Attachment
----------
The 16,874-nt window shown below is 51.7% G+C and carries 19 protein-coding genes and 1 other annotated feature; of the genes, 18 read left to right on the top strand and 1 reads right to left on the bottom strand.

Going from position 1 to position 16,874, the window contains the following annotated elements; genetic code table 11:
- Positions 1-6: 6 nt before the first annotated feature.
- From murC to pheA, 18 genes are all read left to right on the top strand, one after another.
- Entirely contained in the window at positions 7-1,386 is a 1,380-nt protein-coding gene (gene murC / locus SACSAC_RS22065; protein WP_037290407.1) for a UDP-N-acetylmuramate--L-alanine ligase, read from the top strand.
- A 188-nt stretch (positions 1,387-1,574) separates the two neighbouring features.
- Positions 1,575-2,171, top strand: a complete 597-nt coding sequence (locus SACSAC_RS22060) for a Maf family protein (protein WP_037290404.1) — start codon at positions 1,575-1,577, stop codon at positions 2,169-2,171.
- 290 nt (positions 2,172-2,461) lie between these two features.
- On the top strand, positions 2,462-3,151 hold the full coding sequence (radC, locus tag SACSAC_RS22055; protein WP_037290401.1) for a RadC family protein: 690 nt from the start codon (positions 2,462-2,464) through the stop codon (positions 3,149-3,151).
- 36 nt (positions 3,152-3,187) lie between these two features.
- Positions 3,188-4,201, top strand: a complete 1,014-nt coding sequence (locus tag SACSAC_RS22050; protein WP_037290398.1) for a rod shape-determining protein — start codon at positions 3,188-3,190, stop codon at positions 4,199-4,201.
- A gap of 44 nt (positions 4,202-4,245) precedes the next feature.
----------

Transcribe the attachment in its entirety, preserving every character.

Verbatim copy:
The 16,874-nt window shown below is 51.7% G+C and carries 19 protein-coding genes and 1 other annotated feature; of the genes, 18 read left to right on the top strand and 1 reads right to left on the bottom strand.

Going from position 1 to position 16,874, the window contains the following annotated elements; genetic code table 11:
- Positions 1-6: 6 nt before the first annotated feature.
- From murC to pheA, 18 genes are all read left to right on the top strand, one after another.
- Entirely contained in the window at positions 7-1,386 is a 1,380-nt protein-coding gene (gene murC / locus SACSAC_RS22065; protein WP_037290407.1) for a UDP-N-acetylmuramate--L-alanine ligase, read from the top strand.
- A 188-nt stretch (positions 1,387-1,574) separates the two neighbouring features.
- Positions 1,575-2,171, top strand: a complete 597-nt coding sequence (locus SACSAC_RS22060) for a Maf family protein (protein WP_037290404.1) — start codon at positions 1,575-1,577, stop codon at positions 2,169-2,171.
- 290 nt (positions 2,172-2,461) lie between these two features.
- On the top strand, positions 2,462-3,151 hold the full coding sequence (radC, locus tag SACSAC_RS22055; protein WP_037290401.1) for a RadC family protein: 690 nt from the start codon (positions 2,462-2,464) through the stop codon (positions 3,149-3,151).
- 36 nt (positions 3,152-3,187) lie between these two features.
- Positions 3,188-4,201, top strand: a complete 1,014-nt coding sequence (locus tag SACSAC_RS22050; protein WP_037290398.1) for a rod shape-determining protein — start codon at positions 3,188-3,190, stop codon at positions 4,199-4,201.
- A gap of 44 nt (positions 4,202-4,245) precedes the next feature.